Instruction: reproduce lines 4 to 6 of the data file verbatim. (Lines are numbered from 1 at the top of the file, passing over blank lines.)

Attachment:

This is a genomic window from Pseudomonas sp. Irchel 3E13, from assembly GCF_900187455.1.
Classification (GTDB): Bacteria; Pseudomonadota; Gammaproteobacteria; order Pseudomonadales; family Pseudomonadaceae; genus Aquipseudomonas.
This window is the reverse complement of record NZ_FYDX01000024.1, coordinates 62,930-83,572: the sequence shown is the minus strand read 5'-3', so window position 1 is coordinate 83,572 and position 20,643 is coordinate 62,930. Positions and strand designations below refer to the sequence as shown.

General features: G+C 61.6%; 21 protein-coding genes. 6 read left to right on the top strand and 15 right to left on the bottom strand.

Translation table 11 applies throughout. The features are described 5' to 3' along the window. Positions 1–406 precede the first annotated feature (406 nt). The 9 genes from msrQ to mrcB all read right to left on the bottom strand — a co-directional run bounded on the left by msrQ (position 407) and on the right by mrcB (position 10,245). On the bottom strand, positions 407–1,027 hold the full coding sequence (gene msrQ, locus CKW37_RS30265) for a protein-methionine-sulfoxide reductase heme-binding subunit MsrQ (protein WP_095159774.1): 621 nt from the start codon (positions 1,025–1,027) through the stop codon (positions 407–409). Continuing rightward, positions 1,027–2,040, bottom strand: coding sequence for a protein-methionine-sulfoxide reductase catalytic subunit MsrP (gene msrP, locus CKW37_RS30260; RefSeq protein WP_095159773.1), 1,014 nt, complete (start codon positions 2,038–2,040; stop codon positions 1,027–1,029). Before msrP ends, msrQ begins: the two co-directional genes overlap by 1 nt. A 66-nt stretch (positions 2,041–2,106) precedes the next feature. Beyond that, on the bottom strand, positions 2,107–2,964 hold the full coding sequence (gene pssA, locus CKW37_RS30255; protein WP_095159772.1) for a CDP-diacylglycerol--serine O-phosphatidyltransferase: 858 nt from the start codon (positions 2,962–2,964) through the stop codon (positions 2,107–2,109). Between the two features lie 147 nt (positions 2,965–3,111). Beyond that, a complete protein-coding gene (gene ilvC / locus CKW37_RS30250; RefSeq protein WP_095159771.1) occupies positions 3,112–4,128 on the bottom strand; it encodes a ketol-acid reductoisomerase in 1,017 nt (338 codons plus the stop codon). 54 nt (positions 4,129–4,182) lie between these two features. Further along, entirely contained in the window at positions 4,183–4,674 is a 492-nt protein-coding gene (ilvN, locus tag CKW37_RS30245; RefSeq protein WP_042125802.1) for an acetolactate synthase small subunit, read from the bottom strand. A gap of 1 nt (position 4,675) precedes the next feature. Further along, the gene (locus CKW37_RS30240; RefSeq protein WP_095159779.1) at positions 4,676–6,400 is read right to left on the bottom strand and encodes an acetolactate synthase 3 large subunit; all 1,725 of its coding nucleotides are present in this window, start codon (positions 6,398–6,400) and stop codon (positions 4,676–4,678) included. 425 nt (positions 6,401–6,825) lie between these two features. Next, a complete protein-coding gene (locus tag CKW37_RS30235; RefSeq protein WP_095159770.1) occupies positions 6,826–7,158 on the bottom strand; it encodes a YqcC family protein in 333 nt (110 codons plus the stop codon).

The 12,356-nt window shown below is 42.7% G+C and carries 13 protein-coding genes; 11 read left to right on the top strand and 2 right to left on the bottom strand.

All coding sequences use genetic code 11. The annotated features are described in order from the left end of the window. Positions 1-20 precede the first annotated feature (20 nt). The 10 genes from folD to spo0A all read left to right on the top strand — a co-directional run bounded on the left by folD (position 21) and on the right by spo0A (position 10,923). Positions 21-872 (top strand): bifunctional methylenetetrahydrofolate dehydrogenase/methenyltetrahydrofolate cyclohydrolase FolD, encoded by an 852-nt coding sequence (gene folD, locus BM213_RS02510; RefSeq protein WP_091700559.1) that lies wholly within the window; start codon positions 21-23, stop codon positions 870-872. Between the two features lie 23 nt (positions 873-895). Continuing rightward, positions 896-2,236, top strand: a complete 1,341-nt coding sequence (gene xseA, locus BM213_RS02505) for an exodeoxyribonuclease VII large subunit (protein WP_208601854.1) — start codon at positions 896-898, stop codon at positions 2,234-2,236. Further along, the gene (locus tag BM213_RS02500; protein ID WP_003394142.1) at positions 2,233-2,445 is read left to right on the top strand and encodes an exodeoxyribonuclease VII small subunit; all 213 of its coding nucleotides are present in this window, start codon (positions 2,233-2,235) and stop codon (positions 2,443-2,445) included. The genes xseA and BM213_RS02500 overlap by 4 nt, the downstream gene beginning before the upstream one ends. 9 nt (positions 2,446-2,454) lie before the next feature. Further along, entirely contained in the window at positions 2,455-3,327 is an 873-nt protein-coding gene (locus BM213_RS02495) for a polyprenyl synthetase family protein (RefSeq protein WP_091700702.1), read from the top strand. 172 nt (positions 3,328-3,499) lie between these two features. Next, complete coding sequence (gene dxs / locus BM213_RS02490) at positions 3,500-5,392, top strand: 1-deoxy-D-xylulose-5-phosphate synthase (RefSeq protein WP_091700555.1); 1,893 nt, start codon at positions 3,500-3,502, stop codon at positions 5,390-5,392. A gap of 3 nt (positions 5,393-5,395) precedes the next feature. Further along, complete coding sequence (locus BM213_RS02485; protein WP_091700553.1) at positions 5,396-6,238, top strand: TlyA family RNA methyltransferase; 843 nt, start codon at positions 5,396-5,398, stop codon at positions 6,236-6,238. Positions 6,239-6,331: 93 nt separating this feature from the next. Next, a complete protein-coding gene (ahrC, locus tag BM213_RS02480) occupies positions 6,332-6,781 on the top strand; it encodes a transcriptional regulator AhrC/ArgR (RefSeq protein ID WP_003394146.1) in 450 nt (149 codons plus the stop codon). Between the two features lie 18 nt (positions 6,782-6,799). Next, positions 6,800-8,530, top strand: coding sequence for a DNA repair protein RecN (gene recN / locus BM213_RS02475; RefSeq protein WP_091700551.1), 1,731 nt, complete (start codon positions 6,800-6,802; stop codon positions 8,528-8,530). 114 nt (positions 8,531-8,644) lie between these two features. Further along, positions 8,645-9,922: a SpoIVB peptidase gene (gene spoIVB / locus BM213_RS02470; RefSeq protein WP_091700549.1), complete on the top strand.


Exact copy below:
General features: G+C 61.6%; 21 protein-coding genes. 6 read left to right on the top strand and 15 right to left on the bottom strand.

Translation table 11 applies throughout. The features are described 5' to 3' along the window. Positions 1–406 precede the first annotated feature (406 nt). The 9 genes from msrQ to mrcB all read right to left on the bottom strand — a co-directional run bounded on the left by msrQ (position 407) and on the right by mrcB (position 10,245). On the bottom strand, positions 407–1,027 hold the full coding sequence (gene msrQ, locus CKW37_RS30265) for a protein-methionine-sulfoxide reductase heme-binding subunit MsrQ (protein WP_095159774.1): 621 nt from the start codon (positions 1,025–1,027) through the stop codon (positions 407–409). Continuing rightward, positions 1,027–2,040, bottom strand: coding sequence for a protein-methionine-sulfoxide reductase catalytic subunit MsrP (gene msrP, locus CKW37_RS30260; RefSeq protein WP_095159773.1), 1,014 nt, complete (start codon positions 2,038–2,040; stop codon positions 1,027–1,029). Before msrP ends, msrQ begins: the two co-directional genes overlap by 1 nt. A 66-nt stretch (positions 2,041–2,106) precedes the next feature. Beyond that, on the bottom strand, positions 2,107–2,964 hold the full coding sequence (gene pssA, locus CKW37_RS30255; protein WP_095159772.1) for a CDP-diacylglycerol--serine O-phosphatidyltransferase: 858 nt from the start codon (positions 2,962–2,964) through the stop codon (positions 2,107–2,109). Between the two features lie 147 nt (positions 2,965–3,111). Beyond that, a complete protein-coding gene (gene ilvC / locus CKW37_RS30250; RefSeq protein WP_095159771.1) occupies positions 3,112–4,128 on the bottom strand; it encodes a ketol-acid reductoisomerase in 1,017 nt (338 codons plus the stop codon). 54 nt (positions 4,129–4,182) lie between these two features. Further along, entirely contained in the window at positions 4,183–4,674 is a 492-nt protein-coding gene (ilvN, locus tag CKW37_RS30245; RefSeq protein WP_042125802.1) for an acetolactate synthase small subunit, read from the bottom strand. A gap of 1 nt (position 4,675) precedes the next feature. Further along, the gene (locus CKW37_RS30240; RefSeq protein WP_095159779.1) at positions 4,676–6,400 is read right to left on the bottom strand and encodes an acetolactate synthase 3 large subunit; all 1,725 of its coding nucleotides are present in this window, start codon (positions 6,398–6,400) and stop codon (positions 4,676–4,678) included. 425 nt (positions 6,401–6,825) lie between these two features. Next, a complete protein-coding gene (locus tag CKW37_RS30235; RefSeq protein WP_095159770.1) occupies positions 6,826–7,158 on the bottom strand; it encodes a YqcC family protein in 333 nt (110 codons plus the stop codon).

The 12,356-nt window shown below is 42.7% G+C and carries 13 protein-coding genes; 11 read left to right on the top strand and 2 right to left on the bottom strand.